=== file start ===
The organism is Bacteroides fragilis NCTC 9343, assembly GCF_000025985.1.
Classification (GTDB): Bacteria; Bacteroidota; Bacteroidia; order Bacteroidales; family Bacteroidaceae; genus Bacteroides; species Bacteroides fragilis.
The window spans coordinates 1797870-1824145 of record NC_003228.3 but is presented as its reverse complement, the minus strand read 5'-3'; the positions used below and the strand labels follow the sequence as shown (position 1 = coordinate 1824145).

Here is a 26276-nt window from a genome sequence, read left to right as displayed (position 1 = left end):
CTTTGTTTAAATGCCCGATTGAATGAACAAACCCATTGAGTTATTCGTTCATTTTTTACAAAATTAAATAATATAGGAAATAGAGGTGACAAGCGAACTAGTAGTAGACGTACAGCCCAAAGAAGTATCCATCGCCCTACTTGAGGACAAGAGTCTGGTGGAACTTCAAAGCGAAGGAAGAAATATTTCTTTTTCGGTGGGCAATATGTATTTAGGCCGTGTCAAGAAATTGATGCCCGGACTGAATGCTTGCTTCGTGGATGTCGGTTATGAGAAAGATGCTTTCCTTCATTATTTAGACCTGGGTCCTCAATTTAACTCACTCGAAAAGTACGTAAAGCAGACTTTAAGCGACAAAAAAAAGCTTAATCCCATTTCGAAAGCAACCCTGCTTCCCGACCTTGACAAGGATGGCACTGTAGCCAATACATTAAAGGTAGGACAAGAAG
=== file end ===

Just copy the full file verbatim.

The organism is Bacteroides fragilis NCTC 9343, assembly GCF_000025985.1.
Classification (GTDB): Bacteria; Bacteroidota; Bacteroidia; order Bacteroidales; family Bacteroidaceae; genus Bacteroides; species Bacteroides fragilis.
The window spans coordinates 1797870-1824145 of record NC_003228.3 but is presented as its reverse complement, the minus strand read 5'-3'; the positions used below and the strand labels follow the sequence as shown (position 1 = coordinate 1824145).

Here is a 26276-nt window from a genome sequence, read left to right as displayed (position 1 = left end):
CTTTGTTTAAATGCCCGATTGAATGAACAAACCCATTGAGTTATTCGTTCATTTTTTACAAAATTAAATAATATAGGAAATAGAGGTGACAAGCGAACTAGTAGTAGACGTACAGCCCAAAGAAGTATCCATCGCCCTACTTGAGGACAAGAGTCTGGTGGAACTTCAAAGCGAAGGAAGAAATATTTCTTTTTCGGTGGGCAATATGTATTTAGGCCGTGTCAAGAAATTGATGCCCGGACTGAATGCTTGCTTCGTGGATGTCGGTTATGAGAAAGATGCTTTCCTTCATTATTTAGACCTGGGTCCTCAATTTAACTCACTCGAAAAGTACGTAAAGCAGACTTTAAGCGACAAAAAAAAGCTTAATCCCATTTCGAAAGCAACCCTGCTTCCCGACCTTGACAAGGATGGCACTGTAGCCAATACATTAAAGGTAGGACAAGAAG